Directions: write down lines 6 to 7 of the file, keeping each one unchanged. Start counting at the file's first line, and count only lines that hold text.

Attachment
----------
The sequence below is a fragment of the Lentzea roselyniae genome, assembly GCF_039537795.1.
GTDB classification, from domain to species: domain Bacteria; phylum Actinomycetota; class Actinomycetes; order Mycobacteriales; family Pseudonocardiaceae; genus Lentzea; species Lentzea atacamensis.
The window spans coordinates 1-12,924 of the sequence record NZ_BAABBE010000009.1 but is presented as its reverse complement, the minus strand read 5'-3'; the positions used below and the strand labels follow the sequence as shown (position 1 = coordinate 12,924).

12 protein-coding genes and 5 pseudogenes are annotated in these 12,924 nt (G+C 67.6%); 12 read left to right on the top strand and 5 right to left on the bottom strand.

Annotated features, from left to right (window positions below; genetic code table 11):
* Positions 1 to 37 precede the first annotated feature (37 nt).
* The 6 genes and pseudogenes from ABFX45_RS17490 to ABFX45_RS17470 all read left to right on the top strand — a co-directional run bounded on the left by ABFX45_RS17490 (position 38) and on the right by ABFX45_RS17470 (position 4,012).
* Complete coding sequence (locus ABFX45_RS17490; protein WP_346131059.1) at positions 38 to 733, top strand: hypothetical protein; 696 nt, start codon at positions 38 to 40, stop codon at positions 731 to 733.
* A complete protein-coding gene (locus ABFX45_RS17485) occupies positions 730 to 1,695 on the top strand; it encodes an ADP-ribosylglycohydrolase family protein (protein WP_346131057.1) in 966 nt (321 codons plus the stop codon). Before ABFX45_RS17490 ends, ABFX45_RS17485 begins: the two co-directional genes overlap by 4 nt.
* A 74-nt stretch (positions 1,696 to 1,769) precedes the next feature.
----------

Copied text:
* Positions 1 to 37 precede the first annotated feature (37 nt).
* The 6 genes and pseudogenes from ABFX45_RS17490 to ABFX45_RS17470 all read left to right on the top strand — a co-directional run bounded on the left by ABFX45_RS17490 (position 38) and on the right by ABFX45_RS17470 (position 4,012).